If defendant really wanted to differentiate the new Hellspawn, why not make him a Portuguese explorer in the 16th century; an officer of the Royal Navy in the 18th century, an idealistic recruit of Simon Bolivar in the 19th century, a companion of Odysseus on his voyages, a Roman gladiator, a younger brother of Emperor Nakamikado in the early 18th century, a Spanish conquistador, an aristocrat in the Qing dynasty, an American Indian warrior or a member of the court of Queen Elizabeth I? It seems far more than coincidence that Dark Ages (McFarlane) Spawn is a knight from the same century as Medieval (Gaiman) Spawn.
Anyway. That's that round done with.
I wish I took some kind of joy in this, but I don't.
At this point all I hope is that Todd can do an accounting for all the comics I wrote for which he paid no royalties, and the rest of it; and that he'll settle up and I will make some comics charities very happy; that his comics company will finally come out of bankruptcy; and that I can forget this forever.
I'm going to read my novelette "The Truth is a Cave In The Black Mountains" for the first -- and possibly only -- time in public there, next Saturday night. There will be accompanying music by the FourPlay String Quartet, something I find exciting and scary at the time, as I've never attempted an accompanied reading, and Eddie Campbell has painted about 40 illustrations, which will be projected while I read.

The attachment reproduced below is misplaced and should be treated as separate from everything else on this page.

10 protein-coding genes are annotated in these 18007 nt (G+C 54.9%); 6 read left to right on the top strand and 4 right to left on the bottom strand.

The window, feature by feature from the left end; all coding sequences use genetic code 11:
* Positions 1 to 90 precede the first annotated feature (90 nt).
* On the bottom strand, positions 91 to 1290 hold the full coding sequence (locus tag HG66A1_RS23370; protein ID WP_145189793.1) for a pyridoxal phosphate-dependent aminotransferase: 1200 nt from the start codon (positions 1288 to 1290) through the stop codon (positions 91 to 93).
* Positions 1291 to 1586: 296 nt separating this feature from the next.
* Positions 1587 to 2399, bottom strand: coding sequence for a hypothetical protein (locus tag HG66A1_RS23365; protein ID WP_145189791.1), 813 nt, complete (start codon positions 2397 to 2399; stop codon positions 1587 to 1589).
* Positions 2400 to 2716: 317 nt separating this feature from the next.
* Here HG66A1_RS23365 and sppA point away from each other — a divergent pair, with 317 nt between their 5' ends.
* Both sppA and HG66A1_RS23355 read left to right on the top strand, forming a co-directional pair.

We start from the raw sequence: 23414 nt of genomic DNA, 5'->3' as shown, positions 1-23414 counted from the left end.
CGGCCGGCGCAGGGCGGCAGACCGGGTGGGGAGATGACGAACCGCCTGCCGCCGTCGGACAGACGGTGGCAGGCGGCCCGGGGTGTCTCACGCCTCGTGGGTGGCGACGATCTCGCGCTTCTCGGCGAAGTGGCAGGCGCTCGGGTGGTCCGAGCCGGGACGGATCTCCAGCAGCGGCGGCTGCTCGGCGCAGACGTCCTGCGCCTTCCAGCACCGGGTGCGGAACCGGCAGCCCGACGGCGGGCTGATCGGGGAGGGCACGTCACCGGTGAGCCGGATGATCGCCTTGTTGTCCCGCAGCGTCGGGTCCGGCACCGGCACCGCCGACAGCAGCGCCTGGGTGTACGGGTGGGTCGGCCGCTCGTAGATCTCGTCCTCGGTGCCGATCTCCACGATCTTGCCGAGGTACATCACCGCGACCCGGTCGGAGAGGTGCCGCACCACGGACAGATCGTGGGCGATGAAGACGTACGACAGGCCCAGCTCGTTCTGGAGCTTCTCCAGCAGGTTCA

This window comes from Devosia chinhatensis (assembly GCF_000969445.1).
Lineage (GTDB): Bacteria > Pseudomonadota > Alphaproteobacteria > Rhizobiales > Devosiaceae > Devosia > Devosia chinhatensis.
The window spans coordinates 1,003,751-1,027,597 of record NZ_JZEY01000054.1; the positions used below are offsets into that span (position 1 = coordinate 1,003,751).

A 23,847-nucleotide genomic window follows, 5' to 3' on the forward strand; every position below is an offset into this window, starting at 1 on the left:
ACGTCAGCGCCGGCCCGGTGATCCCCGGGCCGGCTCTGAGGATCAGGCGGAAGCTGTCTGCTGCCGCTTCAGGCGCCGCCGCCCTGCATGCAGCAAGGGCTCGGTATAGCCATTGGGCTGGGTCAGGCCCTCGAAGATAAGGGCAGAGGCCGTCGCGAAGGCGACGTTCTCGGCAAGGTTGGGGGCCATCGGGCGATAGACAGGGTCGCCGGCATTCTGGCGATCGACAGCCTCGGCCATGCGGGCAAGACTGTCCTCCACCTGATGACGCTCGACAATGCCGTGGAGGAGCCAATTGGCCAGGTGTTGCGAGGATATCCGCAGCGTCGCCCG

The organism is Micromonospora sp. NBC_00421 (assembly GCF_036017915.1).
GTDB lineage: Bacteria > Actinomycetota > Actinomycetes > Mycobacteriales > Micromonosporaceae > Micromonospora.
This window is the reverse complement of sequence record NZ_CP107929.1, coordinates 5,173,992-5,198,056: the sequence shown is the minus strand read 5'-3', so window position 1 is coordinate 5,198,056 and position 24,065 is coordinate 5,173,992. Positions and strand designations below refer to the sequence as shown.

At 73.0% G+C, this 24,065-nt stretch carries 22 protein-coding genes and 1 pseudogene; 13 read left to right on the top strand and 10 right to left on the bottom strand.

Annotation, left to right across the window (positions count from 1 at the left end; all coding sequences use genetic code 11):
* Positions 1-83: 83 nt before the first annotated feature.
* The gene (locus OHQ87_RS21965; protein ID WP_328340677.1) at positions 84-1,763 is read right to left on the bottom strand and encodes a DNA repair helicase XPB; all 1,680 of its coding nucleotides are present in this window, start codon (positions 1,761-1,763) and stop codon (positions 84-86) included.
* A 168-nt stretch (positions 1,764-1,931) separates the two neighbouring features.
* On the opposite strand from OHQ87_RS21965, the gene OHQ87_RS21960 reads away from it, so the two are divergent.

There will probably be some other stuff -- I'd love to do a Q&A there, for example, but need to check with the organisers if it's permitted.
And just to bring things all the way around to the beginning of this blog, http://shop.fourplay.com.au/Catgut.php is a link to FourPlay's online shop. And the first track (which you can hear a smattering of on the site) is the FourPlay version of the theme from Doctor Who.
A few years ago, the BBC World Service did an adaptation of my novel Anansi Boys. I’m a big fan of radio drama, and a huge admirer of the director who did it, but things went a bit wrong. The biggest thing that went wrong went wrong right at the beginning, when the World Service, coping as best they could with budget cutbacks and less broadcasting time for drama, decided it would have to be an hour-long adaptation.And bad things happen when novels get cut down to an hour. So despite a really terrific cast and production and as solid a script as could be in the circumstances, I was not happy. It felt like one of those Readers' Digest condensed books.
I decided to do Anansi Boys as a TV series, and to the script myself. And no sooner had I decided to do that, when I got a call from a Hollywood Producer.
“I was on tour with [a star who shall be anonymous for now],” he said. “And I bought the paperback of Anansi Boys in an airport to read on the plane. We started reading bits of it to each other for the rest of the tour. Can we make this into a movie? Will you write the script?”